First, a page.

Theatre Review: The River Line at Jermyn Street Theatre

A Second World War drama sparks a lyrical debate on love, loss and guilt

Charles Morgan’s wartime drama The River Line has been unearthed from its 1950s hideaway and dusted off for a West End revival.

It is a compelling tale from the Second World War following the fate of a group of soldiers who flee on the historic River Line – an escape route from the Nazis run by the French resistance.

The narrative flits between this episode and the post-war suffering of a sister grieving for her fallen brother, played by actor siblings Charlie and Lydia Rose Bewley.

As well as a lyrical discourse on loss and guilt, the play has outspoken elements of Greek tragedy – in no small part because of the siblings’ slightly obsessive relationship.


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It is, at times, too navel gazing to be taken as seriously as it would like. The script appears all too aware of how clever it is with its repetitive string of philosophical tenets and questions of fate and responsibility, yet fails to appreciate that the audience may just be able to get all of this without the lecture.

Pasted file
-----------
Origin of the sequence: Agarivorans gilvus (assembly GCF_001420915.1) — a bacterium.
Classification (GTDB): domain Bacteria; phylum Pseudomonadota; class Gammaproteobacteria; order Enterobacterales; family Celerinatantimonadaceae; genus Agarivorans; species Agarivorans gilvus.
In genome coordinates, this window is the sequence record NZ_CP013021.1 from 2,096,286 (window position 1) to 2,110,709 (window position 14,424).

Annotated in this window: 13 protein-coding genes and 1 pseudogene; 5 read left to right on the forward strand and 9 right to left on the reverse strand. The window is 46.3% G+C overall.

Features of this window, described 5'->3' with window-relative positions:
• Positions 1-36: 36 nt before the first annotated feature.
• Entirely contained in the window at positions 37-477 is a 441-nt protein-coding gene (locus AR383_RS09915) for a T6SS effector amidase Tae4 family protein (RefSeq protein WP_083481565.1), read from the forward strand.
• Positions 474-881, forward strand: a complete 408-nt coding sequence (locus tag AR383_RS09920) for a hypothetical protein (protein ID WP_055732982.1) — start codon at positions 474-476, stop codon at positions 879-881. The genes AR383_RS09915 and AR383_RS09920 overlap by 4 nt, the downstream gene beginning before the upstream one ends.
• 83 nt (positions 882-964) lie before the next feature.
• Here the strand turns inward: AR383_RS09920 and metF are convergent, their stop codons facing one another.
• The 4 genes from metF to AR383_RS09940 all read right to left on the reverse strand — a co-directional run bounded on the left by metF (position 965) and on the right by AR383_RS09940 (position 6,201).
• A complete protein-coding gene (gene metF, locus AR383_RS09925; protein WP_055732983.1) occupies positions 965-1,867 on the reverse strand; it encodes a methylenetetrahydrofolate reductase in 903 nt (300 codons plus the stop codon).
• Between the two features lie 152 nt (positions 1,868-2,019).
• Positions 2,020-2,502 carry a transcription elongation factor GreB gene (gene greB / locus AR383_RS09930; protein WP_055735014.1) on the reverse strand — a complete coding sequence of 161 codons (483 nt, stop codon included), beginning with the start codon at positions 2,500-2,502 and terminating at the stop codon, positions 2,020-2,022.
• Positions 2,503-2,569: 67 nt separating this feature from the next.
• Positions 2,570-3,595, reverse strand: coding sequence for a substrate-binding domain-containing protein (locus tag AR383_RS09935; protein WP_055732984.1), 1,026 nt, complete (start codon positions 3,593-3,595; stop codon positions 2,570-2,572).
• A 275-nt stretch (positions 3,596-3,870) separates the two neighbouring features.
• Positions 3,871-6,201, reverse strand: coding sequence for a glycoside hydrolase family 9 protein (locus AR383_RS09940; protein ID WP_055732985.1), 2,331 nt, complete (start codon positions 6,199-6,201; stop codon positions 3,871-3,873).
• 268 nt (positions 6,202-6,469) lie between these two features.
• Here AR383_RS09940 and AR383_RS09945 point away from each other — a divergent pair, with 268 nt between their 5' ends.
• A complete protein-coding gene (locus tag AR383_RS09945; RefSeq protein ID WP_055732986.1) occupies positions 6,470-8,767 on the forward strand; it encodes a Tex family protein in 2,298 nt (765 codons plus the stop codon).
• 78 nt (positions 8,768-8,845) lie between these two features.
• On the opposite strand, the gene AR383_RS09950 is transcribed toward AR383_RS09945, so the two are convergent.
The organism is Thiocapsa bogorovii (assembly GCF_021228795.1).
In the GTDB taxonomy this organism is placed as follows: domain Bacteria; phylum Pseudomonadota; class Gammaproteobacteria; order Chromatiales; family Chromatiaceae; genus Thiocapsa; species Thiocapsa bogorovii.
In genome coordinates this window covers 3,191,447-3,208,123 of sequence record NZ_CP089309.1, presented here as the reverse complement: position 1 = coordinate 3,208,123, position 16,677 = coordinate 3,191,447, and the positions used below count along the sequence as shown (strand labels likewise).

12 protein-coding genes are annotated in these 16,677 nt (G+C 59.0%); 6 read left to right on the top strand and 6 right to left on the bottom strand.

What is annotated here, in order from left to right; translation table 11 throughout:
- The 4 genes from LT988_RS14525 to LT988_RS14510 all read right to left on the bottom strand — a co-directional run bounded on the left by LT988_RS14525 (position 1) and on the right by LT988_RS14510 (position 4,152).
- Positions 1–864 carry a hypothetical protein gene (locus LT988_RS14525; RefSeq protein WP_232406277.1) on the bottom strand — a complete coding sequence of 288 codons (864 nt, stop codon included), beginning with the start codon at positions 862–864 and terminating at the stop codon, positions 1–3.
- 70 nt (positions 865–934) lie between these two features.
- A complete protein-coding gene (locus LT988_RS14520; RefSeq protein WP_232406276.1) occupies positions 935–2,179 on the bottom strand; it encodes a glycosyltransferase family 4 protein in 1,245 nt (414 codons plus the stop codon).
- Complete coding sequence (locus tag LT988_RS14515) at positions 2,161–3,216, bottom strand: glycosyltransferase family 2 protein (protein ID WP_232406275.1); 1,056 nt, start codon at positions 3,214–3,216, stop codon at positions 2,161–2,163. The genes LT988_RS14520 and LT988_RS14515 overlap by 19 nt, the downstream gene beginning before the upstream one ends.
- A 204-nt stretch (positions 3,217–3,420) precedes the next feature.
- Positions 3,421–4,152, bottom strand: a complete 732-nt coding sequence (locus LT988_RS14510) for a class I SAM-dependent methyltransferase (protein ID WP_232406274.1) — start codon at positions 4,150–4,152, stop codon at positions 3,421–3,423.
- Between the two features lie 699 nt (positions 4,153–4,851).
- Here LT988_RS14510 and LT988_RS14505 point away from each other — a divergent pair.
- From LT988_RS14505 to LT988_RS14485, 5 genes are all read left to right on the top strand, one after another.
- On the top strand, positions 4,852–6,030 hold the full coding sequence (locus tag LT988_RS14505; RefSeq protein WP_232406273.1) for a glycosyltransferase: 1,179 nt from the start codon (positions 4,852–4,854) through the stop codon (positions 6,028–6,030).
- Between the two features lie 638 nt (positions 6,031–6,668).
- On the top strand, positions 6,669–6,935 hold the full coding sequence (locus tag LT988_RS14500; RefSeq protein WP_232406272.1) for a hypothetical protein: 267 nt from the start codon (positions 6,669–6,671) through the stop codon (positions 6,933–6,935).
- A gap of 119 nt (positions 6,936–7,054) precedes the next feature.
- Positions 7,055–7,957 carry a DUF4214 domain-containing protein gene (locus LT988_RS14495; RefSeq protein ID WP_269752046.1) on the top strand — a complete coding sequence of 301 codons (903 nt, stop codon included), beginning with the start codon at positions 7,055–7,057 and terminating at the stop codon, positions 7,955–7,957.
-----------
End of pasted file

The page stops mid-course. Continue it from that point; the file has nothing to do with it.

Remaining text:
But aside from a lesson in subtlety, the production plays to its strengths – a winning storyline and an impressive cast.

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So comfortable are the actors in their intimate surroundings that the action flows easily between past and present.

The notable casting of real-life siblings is a good marketing tool but doesn’t necessarily make the performance all the more believable. But Lyne Renee, playing the beautiful and formidable Marie, a French collaborator who helps the British soldiers to escape the front line, exquisitely portrays the quiet sorrow we have come to expect from war dramas.

* The River Line is showing at Jermyn Street Theatre, in Jermyn Street, SW1, until Saturday, October 29.

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